Air pollution from the 1970s is still leading to deaths today

Exposure to air pollution can affect an individual’s mortality risk more than 30 years after the event, according to a study published in the journal Thorax.

The report is the result of one of the world’s longest-running air pollution studies, which tracked the health of 368,000 people in England and Wales over a 38-year period. The team, from Imperial College London, measured air pollution levels in ten-year intervals, using measurements from Britain’s historic air pollution monitoring networks.

The most common health conditions exacerbated by air pollution are bronchitis, emphysema and pneumonia. Air pollution also affected mortality risk from cardiovascular diseases, such as heart disease.

Dr Anna Hansell, the study’s lead author, said: ‘Air pollution has well established impacts on health, especially on heart and lung disease. The novel aspects of our study are the very long follow-up time and the very detailed assessment of air pollution exposure, using air quality measurements going back to the 1970s.

‘Our study found more recent exposures were more important for mortality risk than historic exposures, but we need to do more work on how air pollution affects health over a person’s entire lifetime.’

‘We were surprised to find pollution has effects on mortality that persist over three decades after exposure.’

The researchers assessed levels of black smoke and sulphur dioxide air pollution, both of which are measures of small particles in the air, and produced mainly by burning fossil fuel.

They reported risks from exposure to pollution in units of 10 micrograms per cubic metre of air. Researchers compared these levels of exposure with data on disease and deaths. The study suggests that for every additional unit of pollution that people were exposed to in 1971, the risk of mortality in 2002 to 2009 increased by two per cent.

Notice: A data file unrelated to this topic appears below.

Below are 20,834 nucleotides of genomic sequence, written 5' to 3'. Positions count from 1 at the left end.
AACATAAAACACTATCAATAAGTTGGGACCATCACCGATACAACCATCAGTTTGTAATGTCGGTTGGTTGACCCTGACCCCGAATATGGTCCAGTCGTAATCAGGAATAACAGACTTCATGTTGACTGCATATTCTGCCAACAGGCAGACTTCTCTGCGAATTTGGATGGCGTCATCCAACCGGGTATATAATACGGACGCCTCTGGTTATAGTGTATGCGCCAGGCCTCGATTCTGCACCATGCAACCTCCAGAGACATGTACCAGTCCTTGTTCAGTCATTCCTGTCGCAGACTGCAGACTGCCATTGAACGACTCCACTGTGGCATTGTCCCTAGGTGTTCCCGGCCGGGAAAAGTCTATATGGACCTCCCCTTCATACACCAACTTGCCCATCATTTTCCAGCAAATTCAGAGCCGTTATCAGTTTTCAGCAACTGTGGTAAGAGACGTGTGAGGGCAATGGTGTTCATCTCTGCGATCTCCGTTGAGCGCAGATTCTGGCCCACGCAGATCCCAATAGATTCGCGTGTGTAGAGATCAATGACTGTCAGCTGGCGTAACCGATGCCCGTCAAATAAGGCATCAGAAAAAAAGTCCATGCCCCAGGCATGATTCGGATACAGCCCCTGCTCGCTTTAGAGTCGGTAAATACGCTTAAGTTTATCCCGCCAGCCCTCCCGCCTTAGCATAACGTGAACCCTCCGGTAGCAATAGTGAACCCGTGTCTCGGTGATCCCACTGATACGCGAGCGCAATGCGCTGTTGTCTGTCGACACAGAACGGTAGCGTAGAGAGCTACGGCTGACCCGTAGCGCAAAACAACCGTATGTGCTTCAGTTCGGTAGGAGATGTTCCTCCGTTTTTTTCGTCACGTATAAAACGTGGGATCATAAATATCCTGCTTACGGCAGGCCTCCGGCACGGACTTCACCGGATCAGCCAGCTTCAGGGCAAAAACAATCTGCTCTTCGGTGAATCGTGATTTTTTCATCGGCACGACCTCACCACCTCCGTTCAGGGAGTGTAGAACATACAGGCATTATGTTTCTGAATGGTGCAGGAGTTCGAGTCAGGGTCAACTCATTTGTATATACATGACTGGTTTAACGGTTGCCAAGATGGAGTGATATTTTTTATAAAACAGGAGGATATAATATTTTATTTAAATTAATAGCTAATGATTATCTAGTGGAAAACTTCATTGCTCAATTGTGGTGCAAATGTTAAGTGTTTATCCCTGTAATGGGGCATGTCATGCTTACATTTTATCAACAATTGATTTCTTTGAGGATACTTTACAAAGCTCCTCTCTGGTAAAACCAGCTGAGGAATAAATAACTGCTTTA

Dr Rebecca Ghosh, the study’s co-author, said: ‘Putting this in context, an individual who lived in a higher polluted area in 1971 had a 14 per cent higher risk of dying in 2002 to 2009 than someone who had lived in a lower polluted area. An individual living in a higher polluted area in 2001 also had an increased risk of mortality of 14 per cent compared to someone in a low pollution area.’

  • Junican

    Weird, is it not, that Lung Cancer seems to be unaffected by such exposure. Why is that? Perhaps “…black smoke and sulphur dioxide air pollution….” are not carcinogens? Or could it be that the lung cancer effects of such pollution are not ‘politically appropriate’? After all, the people have to be nudged into the belief that smoking and second hand tobacco smoke are THE ONLY causes of lung cancer. It would be intolerable for the people to become aware of other causes.
    Why does this study only concern the period from 1970? The major smogs, which forced people to inhale “…black smoke and sulphur dioxide air pollution…” with every breath they took, as compared with the occasional ten minute exposure to tobacco smoke from time to time, occurred in the 1950s and caused the passing of the Clean Air Acts of the 1960s. Why were the 1950s and 1960s excluded?
    I think that people should understand that these studies do not appear by accident. There is political motivations.

  • Donforester

    So how exactly did they separate the effects of industrial pollution and household chimney smoke from passive smoking, which in the 1970s was suffered in large measure by everyone in shops, bars, buses, trains and work places, if not at home